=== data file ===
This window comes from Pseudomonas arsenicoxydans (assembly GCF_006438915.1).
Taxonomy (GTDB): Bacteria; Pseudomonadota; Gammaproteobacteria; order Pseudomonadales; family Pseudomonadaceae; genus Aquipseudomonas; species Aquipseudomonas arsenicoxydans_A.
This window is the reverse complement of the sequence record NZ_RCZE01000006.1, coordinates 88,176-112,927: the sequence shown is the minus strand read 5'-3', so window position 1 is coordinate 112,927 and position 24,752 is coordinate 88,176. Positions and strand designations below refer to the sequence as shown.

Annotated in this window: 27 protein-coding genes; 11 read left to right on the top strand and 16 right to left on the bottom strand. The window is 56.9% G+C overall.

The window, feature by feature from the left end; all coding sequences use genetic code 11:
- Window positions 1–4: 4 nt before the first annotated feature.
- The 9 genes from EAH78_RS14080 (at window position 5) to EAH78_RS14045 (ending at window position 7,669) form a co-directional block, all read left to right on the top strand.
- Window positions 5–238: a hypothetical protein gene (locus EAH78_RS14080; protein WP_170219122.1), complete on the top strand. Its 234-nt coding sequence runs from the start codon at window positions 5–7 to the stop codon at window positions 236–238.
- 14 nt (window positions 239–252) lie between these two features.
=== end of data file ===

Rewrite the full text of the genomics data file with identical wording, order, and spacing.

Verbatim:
This window comes from Pseudomonas arsenicoxydans (assembly GCF_006438915.1).
Taxonomy (GTDB): Bacteria; Pseudomonadota; Gammaproteobacteria; order Pseudomonadales; family Pseudomonadaceae; genus Aquipseudomonas; species Aquipseudomonas arsenicoxydans_A.
This window is the reverse complement of the sequence record NZ_RCZE01000006.1, coordinates 88,176-112,927: the sequence shown is the minus strand read 5'-3', so window position 1 is coordinate 112,927 and position 24,752 is coordinate 88,176. Positions and strand designations below refer to the sequence as shown.

Annotated in this window: 27 protein-coding genes; 11 read left to right on the top strand and 16 right to left on the bottom strand. The window is 56.9% G+C overall.

The window, feature by feature from the left end; all coding sequences use genetic code 11:
- Window positions 1–4: 4 nt before the first annotated feature.
- The 9 genes from EAH78_RS14080 (at window position 5) to EAH78_RS14045 (ending at window position 7,669) form a co-directional block, all read left to right on the top strand.
- Window positions 5–238: a hypothetical protein gene (locus EAH78_RS14080; protein WP_170219122.1), complete on the top strand. Its 234-nt coding sequence runs from the start codon at window positions 5–7 to the stop codon at window positions 236–238.
- 14 nt (window positions 239–252) lie between these two features.